In the first case, however, I think it's important to try to talk about it. Most likely he recognizes his impairment and is afraid to talk about it for many reasons, the main one being his fear of the other's reaction. Your bringing it up gives him permission to talk more freely.
      I believe it's important to be able to talk about it, ESPECIALLY for the future caregiver. Plans must be made and it won't do any good to wait until a person is so impaired that he can't really participate. More important, people with Alzheimer's will gradually slip away. Both the affected person and the caregiver need to recognize the truth of that reality; reducing their fear and allowing them to prepare themselves emotionally is, I believe, critical.
      Obviously I don't know your situation well enough to give you advice. But I believe that, in general, it's best to be able to talk about it and it's usually not nearly so difficult as assumed.

  5. Anonymous11/16/2013

    Please continue writing. I find your regular posts most helpful.

  6. Anonymous11/16/2013

    Perhaps the uncertainty of your diagnosis has more to do with the problems of the measurement tool than in what is being measured. It shows how science has yet to keep up with reality. Please continue blogging. Your blog helped me tremendously in understanding what my mother might be experiencing, and I have recommended it to many others.

  7. Thank you for sharing your defensiveness and your uncertainty. Please continue to share what you are feeling as this evolves; it is helpful for the rest of us out here!.And much appreciated.

  8. Anonymous11/16/2013

    I agree, your posts are insightful and helpful, whatever the etiology of your symptoms. My husband was diagnosed with mild cognitive impairment 5 years ago, and you have provided a window into what may be going on in his head with your posts. I hope you will continue posting, and I wish you all the best.

  9. Anonymous11/16/2013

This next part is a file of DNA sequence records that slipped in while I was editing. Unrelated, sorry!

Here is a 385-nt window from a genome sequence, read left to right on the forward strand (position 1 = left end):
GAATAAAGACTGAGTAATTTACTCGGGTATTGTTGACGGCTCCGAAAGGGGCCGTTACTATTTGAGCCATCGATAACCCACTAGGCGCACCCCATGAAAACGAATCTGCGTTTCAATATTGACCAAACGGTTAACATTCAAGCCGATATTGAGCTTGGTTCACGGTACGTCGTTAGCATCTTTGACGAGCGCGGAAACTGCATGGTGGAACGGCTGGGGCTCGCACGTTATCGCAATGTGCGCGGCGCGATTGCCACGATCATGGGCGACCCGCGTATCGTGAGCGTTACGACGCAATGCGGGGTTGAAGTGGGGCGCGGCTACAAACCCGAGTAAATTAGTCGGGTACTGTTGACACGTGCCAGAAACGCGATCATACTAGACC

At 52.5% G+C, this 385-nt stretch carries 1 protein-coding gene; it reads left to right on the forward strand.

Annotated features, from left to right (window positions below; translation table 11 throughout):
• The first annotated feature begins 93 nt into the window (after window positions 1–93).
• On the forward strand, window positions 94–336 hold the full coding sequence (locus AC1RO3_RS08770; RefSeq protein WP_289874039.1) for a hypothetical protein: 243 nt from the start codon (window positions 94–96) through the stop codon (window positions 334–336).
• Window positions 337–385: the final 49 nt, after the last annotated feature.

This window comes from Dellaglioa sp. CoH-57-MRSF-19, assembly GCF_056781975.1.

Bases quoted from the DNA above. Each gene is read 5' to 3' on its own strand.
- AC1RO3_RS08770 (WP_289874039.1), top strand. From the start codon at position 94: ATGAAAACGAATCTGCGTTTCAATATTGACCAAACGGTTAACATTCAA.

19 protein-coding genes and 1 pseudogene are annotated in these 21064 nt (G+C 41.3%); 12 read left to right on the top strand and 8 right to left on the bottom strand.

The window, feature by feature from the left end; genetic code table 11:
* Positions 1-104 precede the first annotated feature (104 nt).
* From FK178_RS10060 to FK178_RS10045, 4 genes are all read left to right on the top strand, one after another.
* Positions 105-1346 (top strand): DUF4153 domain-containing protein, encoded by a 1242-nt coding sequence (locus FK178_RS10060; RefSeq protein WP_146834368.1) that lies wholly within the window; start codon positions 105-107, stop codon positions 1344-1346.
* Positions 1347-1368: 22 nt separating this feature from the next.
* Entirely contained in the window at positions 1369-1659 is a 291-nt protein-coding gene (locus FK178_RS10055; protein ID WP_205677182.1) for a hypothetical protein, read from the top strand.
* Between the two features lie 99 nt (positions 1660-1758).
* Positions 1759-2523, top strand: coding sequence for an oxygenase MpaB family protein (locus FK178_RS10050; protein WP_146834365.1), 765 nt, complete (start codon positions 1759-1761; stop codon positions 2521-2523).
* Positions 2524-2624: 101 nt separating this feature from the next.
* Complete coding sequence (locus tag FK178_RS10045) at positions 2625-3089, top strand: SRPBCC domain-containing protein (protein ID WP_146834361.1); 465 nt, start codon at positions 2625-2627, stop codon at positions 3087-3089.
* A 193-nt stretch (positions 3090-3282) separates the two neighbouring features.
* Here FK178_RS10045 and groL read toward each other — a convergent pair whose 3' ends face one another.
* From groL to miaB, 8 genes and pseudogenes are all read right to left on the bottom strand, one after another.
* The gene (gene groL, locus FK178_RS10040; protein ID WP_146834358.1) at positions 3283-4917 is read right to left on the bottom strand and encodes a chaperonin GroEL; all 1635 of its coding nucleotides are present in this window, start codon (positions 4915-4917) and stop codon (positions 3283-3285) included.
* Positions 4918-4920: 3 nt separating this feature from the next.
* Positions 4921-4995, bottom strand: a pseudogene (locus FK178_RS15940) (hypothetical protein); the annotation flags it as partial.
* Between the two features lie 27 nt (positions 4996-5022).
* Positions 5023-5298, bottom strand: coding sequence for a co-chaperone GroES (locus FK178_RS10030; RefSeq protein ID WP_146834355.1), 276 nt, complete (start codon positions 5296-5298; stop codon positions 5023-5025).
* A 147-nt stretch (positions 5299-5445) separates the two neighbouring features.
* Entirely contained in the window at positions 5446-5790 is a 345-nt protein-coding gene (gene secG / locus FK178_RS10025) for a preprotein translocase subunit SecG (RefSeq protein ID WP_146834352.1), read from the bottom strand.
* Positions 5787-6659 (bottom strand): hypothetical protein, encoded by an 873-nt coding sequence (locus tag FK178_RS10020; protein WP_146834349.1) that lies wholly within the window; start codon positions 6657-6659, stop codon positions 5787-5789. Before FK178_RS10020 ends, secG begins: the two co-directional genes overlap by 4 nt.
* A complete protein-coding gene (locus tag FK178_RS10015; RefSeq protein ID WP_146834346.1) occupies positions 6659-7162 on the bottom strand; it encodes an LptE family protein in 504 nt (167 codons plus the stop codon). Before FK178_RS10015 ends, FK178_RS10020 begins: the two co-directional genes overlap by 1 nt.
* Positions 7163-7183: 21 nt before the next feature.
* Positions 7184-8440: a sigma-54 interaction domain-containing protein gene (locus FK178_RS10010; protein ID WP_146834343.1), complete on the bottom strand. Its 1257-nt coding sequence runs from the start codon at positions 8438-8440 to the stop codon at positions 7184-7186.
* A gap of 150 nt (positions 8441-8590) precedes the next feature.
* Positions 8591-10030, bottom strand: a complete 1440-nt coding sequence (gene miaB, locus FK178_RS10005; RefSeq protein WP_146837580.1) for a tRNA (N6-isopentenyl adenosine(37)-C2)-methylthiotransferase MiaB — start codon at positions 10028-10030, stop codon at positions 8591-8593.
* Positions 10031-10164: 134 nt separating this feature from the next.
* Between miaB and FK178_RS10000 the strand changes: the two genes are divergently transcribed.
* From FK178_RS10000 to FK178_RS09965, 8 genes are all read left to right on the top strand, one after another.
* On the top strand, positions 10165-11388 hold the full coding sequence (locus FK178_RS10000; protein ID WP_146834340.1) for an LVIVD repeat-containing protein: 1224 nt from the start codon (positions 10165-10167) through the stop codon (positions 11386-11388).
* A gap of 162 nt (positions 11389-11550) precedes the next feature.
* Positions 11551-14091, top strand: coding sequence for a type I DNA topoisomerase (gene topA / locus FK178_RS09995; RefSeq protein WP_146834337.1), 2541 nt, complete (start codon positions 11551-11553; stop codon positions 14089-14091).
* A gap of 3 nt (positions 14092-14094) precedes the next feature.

Dear David, I hope the replies to this post put to rest your worries about your blog. It is your personal tool helping you traverse this obstacle course of life. It is also a profound help to many others who are grappling to understand similar challenges in their own realities. Please continue!!! I too, am one of those full of appreciation for you and your honest sharing. It's not the destination...or the diagnosis...or even the answers that are helping us. It is the open sharing of your journey that is aiding us in ours. My Mom passed in 2006 at the age of 66 with early onset alzheimers. So far, the most difficult experience of my life. Hers was the 9th brain from my family donated to the WSU Alzheimers Research Lab. I try to live as I would without this shadow, but it is always in the depths of my psyche...what about me? Your blog is helping me to understand what my Mother went through. It is also helping me to honestly address my own fears. I am 50, and noticing subtle changes in my cognitive functioning already. Diet, nutrition & exercise are the areas I am focusing my energy on. Eating & drinking organic veggies, reducing animal products, eliminating gmo & other toxic foods...i could go on. We must all find our own path...but it's awesome to know you are not alone. I look forward to traveling with you through your blog. Aloha, Jen

  10. Ambiguity is hard. My husband has a more definite probable AD diagnosis but I recommended this blog to our children and to him because it sounded like our situation. I'll be interested in the rest of the story. Keep blogging.

  11. I just found your blog and do hope you will continue! My mother has Temporal Lobe Dementia which typically onsets in the 60's. My mother was 86 before we were able to get a diagnosis in part because she was very intelligent and an excellent 'test taker'. She kept passing the tests with flying colors but when the neurologist was pushed into just sitting with us and a nurse and 'chatting' mom relaxed and the doctor saw for herself that mom could not remember how many children she had or their names or even have any memory of her husband of 50 years. Mom had recognized the symptoms a couple of years earlier but we did not find them as disconcerting as she did until they became severe. Denial at it's finest.
    Hang in there. Keep blogging!

  12. I find your posts informative no matter what the diagnosis may or may not be. I have dealt with Alzheimer's disease as a long term care professional for 30 years. There have been so many changes over the years, I can only agree with the other posts that remind us there is still much more unknown than known. I am now finding myself in the role of family member since my mother was diagnosed a year ago (although I could see the symptoms 2 years prior). I have watched over the years as people and now my mom, struggle knowing something is not right. It seems that like cancer was the big C no-wanted to hear when I first started in healthcare, Alzheimer's is the big A. Some are comforted having some kind of answer while others are terrified by the big A. Keep writing, your insights are very valuable.

    1. Anonymous11/17/2013

      The more you know, the less you know.

  13. Anonymous11/17/2013